Teyana Taylor

G.O.O.D. Music, 2018


REVIEW BY: Daniel Camp


After four controversial, mostly middling releases from Pusha-T, Kanye West, the Kid Cudi-and-Kanye duo known as Kids See Ghosts, and Nas, G.O.O.D. Music’s fifth Kanye-produced release in five weeks was a head scratcher. Teyana Taylor? Casual fans (including me) had to rush to Google just to learn who this girl was: the dancer in Kanye’s “Fade” music video, wife to NBA player Iman Shumpert, costar of the reality TV show Teyana And Iman…and it turns out, a damn good singer.

K.T.S.E. is conventional soul from a budding young star, an album that only gets better as it goes and that for the first time fulfills the promise of G.O.O.D.’s shorter albums (seven songs apiece for the first four albums, eight for this one) by leaving you wanting more. With some of Kanye’s best beats of 2018 in the background and Taylor’s effortless, smooth voice in the spotlight, my_heart_sings_the_harmony_web_ad_alt_250 K.T.S.E. makes for an uplifting coda to G.O.O.D.’s month of music.

In “Gonna Love Me” and “3Way,” Taylor shows that she’s got the chops for the kind of bedroom music that put soul on the map, singing with the kind of sexy delivery that would make Beyoncé proud. “3Way” also continues the long soul tradition of duets with male R&B stars by inviting Ty Dolla Sign along for the ride, to great effect.

Less successful in this regard is “Hurry,” which brings Kanye out from behind the board and puts him in front of the mic for a lazy, uninspired verse that threatens to sink an otherwise fine song. Thankfully, Kanye’s contributions are otherwise confined to the booth, where his genius for production is of great benefit to the album’s cohesiveness. Sprinkling classic soul samples from the Delfonics, Sly And The Family Stone, Marvin Sapp, and other soul icons throughout the album has the desired effect of placing Taylor’s talent in a line of icons, promising the listener that there’s a new star in town.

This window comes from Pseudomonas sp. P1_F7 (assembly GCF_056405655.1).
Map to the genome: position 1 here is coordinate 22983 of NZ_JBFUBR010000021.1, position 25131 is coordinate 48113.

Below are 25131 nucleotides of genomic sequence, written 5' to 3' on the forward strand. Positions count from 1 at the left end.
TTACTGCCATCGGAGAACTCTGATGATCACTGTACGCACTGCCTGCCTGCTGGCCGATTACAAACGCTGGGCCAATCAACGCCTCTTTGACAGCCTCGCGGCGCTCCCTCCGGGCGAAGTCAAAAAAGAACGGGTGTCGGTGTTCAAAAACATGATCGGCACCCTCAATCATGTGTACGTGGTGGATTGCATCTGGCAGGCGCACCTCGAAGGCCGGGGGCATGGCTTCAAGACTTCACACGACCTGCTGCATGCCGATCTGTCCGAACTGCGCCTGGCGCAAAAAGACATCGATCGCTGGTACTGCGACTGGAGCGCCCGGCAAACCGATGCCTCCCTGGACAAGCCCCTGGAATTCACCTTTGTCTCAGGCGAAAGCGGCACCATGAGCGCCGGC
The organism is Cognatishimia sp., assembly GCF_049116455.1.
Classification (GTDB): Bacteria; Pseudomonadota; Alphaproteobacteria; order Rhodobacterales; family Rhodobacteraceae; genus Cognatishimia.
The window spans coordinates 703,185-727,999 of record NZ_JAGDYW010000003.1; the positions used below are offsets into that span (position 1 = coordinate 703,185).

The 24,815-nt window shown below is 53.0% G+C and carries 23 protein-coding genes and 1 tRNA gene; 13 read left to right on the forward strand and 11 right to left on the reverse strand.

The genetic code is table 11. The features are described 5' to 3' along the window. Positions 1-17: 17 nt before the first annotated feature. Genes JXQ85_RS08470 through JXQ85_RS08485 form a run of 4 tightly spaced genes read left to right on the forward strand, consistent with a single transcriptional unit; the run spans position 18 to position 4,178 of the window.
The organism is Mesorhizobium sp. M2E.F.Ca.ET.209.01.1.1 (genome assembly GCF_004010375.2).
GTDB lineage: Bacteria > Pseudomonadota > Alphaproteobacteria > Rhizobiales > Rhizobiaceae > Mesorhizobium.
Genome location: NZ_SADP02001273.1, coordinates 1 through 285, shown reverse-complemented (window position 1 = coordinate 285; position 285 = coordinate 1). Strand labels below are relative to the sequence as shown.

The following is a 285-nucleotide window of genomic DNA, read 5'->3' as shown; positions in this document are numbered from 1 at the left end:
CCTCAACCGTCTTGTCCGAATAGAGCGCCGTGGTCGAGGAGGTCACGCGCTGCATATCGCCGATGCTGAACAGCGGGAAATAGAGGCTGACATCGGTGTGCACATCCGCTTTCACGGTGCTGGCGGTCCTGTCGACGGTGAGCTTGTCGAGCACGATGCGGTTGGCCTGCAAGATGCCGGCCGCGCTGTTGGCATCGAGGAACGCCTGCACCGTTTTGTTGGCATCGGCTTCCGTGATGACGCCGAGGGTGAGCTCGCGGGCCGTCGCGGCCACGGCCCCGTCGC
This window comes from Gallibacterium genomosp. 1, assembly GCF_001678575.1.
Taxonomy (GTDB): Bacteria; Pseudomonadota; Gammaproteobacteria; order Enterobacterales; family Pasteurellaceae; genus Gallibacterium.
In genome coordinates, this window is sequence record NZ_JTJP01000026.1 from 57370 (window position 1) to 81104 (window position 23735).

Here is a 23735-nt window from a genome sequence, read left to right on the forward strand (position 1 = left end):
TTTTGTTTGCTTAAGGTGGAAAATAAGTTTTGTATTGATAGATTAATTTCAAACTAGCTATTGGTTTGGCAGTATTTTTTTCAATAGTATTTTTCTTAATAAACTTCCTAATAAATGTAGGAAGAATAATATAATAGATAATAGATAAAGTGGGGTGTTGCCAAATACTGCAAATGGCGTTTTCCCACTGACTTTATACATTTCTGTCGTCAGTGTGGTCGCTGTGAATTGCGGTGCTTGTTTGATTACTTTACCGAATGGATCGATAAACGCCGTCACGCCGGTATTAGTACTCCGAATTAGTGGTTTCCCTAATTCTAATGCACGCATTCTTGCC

And that star shines ever more brightly as the album progresses. “Rose In Harlem” offers listeners some autobiography/historiography of Taylor, to great effect, and “Never Would Have Made It” moves from the shallow end of fun, sexy soul to the deep end of love, with an affecting ballad. And while album closer “WTP” is not my cup of tea, I respect its ambition – it’s an experimental, propulsive song you can dance to, a fitting end for this short album not because it says ‘the end,’ but because it promises that Taylor’s career is ‘to be continued.’

It will be debated for awhile whether G.O.O.D. Music’s five-albums-in-five-weeks spectacle ultimately paid off. But we can at least be thankful to Kanye West and Co. for introducing music fans to a bright young talent at the end of that experiment. In this her second album, Taylor shows that she is worth keeping an eye on.

Rating: B

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© 2018 Daniel Camp and The Daily Vault. All rights reserved. Review or any portion may not be reproduced without written permission. Cover art is the intellectual property of G.O.O.D. Music, and is used for informational purposes only.